Who has Power (and why) ?
Jaeger has also approached this question (Jaeger, 2001, p. 34), writing that ‘power is easily exercised over discourse, in the form of easy access to media, unlimited access to resources,’ (he wrote this about a science discourse, but it applies to everyday, educational, political and media discourses too).
This seems to imply that access to resources and media is the key to power, and that controlling this access is central.
With the extreme variant of power, military might, the army with the access to most resources will probably (but not always) win, and it is the politicians who control military resources who therefore have most power.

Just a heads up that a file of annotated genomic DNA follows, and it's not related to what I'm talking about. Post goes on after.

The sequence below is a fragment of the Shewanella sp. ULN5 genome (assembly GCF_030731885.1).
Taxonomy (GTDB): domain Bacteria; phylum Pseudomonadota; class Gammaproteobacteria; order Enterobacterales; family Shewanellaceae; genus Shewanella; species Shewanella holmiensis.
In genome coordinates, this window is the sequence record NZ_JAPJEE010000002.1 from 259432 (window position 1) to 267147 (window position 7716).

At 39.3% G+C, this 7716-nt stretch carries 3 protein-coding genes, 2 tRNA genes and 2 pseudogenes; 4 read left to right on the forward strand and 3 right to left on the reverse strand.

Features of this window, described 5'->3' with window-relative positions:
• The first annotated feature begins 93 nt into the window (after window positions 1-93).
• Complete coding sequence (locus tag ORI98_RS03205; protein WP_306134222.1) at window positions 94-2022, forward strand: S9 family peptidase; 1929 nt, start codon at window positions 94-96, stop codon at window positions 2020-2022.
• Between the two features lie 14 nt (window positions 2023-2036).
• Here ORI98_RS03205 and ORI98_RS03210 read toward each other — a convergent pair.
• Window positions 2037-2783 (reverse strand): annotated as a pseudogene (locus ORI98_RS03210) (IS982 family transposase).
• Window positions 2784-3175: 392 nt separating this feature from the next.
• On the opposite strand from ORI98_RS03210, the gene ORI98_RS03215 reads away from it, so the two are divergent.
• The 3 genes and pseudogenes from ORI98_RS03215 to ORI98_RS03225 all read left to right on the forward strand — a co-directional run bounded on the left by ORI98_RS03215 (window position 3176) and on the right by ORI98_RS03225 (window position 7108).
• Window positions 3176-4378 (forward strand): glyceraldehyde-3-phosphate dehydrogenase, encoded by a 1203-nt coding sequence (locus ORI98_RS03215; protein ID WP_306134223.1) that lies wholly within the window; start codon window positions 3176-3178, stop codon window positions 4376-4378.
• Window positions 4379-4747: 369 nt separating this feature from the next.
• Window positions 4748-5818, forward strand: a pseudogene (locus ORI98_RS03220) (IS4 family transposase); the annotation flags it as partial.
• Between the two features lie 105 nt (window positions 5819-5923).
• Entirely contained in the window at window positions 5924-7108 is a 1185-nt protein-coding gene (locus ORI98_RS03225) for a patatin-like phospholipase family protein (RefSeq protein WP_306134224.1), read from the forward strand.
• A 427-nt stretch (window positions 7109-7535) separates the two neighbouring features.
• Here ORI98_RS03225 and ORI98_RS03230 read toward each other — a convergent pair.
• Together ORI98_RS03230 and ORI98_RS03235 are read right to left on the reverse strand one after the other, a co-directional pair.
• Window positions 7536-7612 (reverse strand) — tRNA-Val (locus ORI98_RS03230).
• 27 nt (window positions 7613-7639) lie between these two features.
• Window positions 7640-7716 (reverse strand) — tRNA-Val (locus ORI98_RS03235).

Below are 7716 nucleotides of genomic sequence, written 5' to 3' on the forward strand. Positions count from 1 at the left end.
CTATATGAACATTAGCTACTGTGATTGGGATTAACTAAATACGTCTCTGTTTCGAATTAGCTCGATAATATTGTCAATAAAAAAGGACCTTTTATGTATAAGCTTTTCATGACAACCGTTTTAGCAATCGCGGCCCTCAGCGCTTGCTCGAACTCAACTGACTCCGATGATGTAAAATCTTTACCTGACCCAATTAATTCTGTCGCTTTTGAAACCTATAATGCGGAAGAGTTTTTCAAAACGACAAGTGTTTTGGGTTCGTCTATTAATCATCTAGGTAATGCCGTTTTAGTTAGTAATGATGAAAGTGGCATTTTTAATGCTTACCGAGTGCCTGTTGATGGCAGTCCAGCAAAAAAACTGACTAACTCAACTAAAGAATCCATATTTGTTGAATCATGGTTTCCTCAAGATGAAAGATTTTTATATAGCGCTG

However, looking in the other direction, in societies with a free press, very little control is exerted over the media, or over access to the media. However, this is subject to the norms and standards normal to that society, that is, by a societal discourse ‘turned into a law’.
Further interesting questions are ‘what happens if you use discourse well ??’ and ‘what happens if you don’t use discourse at all ??’ Debatably, President Bush did not use discourse in the Iraq issues leading to the invasion, he ignored the discourses (??). However, another extension of this question is to see discourse as a great civilising force, and non-discourse as the opposing force.